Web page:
In a regular home or office you usually don’t think about electrical safety, but in an electric switch station you had better keep your hands in your pockets. In the streets or out in the countryside you don’t have to worry about strong electromagnetic fields, but on a military ship it’s different; powerful radio transmitters and radars expose electronics to very high field intensities.


We have today what is called Intentional EMI, which is rather scary. By the use of apparatus generating strong radio signals disturbing radio reception or strong electromagnetic pulses (fields or currents), it is possible to interfere with or destroy electronic devices and systems. If you are responsible for security in your organisation, you should be worried.


So, you are to some extent aware that there are different electronic environments. The conclusion is thus to design for those electronic environments. The borders between different ”everyday” electronic environments are not so well defined and it may be that you have to choose between the worst case or a ”normal” electronic environment. Don’t forget to put your choice in the technical specification of you apparatus!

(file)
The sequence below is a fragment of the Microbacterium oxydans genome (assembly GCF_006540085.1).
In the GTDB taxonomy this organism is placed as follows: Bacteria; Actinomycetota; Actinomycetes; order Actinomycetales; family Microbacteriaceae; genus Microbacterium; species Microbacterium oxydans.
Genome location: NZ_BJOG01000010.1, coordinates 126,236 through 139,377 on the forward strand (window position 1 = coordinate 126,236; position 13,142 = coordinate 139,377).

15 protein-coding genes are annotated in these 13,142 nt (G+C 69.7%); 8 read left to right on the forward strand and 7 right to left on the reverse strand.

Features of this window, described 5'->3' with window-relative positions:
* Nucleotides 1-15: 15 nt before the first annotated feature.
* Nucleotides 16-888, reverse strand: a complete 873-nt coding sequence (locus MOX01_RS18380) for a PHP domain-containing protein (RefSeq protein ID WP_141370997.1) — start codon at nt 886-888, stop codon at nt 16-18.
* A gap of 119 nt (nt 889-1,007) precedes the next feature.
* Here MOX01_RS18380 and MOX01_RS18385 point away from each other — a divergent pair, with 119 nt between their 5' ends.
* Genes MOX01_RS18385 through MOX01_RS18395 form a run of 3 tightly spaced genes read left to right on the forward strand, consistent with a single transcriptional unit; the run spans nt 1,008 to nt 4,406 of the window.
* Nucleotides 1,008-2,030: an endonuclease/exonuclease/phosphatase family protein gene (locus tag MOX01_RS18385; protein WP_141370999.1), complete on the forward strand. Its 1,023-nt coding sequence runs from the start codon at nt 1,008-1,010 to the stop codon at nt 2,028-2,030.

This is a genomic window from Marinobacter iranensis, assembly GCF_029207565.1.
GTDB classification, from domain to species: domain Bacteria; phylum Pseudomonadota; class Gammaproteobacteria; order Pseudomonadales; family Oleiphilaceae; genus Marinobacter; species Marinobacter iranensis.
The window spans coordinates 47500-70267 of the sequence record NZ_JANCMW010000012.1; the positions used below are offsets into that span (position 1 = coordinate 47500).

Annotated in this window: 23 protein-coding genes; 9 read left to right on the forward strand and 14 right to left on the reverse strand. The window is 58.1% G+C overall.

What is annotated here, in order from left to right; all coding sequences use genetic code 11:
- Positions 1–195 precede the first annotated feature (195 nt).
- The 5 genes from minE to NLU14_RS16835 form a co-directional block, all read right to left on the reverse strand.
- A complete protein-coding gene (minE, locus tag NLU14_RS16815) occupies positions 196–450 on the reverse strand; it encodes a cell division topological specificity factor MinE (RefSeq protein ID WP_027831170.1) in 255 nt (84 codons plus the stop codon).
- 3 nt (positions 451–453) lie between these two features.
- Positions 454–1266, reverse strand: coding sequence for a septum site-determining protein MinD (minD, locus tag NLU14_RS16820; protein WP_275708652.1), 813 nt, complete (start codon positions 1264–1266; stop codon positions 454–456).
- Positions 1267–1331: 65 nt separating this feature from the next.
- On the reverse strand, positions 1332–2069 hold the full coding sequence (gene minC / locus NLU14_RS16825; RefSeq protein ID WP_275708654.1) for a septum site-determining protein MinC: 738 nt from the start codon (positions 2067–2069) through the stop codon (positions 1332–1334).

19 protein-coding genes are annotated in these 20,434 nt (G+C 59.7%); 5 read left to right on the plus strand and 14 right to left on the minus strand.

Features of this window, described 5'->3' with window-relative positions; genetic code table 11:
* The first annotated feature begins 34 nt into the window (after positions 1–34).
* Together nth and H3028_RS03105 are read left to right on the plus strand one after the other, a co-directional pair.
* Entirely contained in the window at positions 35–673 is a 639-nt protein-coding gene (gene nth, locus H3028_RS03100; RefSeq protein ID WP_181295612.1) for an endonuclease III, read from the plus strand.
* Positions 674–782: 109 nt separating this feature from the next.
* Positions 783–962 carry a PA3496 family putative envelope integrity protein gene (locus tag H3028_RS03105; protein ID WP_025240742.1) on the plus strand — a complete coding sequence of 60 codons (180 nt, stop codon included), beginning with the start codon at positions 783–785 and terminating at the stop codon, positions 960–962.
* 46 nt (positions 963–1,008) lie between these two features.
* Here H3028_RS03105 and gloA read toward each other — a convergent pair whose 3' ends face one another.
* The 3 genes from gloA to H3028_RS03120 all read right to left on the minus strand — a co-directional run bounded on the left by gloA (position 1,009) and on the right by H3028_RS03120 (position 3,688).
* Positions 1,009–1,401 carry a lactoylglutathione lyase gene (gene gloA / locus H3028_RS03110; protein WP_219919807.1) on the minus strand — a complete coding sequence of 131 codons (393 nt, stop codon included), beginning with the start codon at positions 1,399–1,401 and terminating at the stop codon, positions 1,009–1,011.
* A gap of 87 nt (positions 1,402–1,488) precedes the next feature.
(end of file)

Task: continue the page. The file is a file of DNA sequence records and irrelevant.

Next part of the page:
To design for the EMC it has been shown that by designing different ”environmental shells”, or zones, with controlled electromagnetic environments, it is possible and not necessarily difficult to manage EE’s.

EMD types

Having mentioned a few types of different EMD’s here is an attempt to list the most common types of electromagnetic phenomena threatening equipment:

  • Static electricity. As long it’s static it rarely affects electronic circuitry, but if there is a discharge (ESD), it becomes a threat causing destruction or heavy upsets in electronics.
  • Lightning: heavy currents, large electric and magnetic fields.
  • Variations in the geomagnetic field causing induced voltages in large systems like power transmission and railways.
  • Power quality, or lack of.
  • Over- and under-voltages, lasting for long or short times.
  • Harmonic currents from switching devices.
  • Low frequency electric or magnetic fields.
  • Low and high intensity fields from radio and radar transmitters.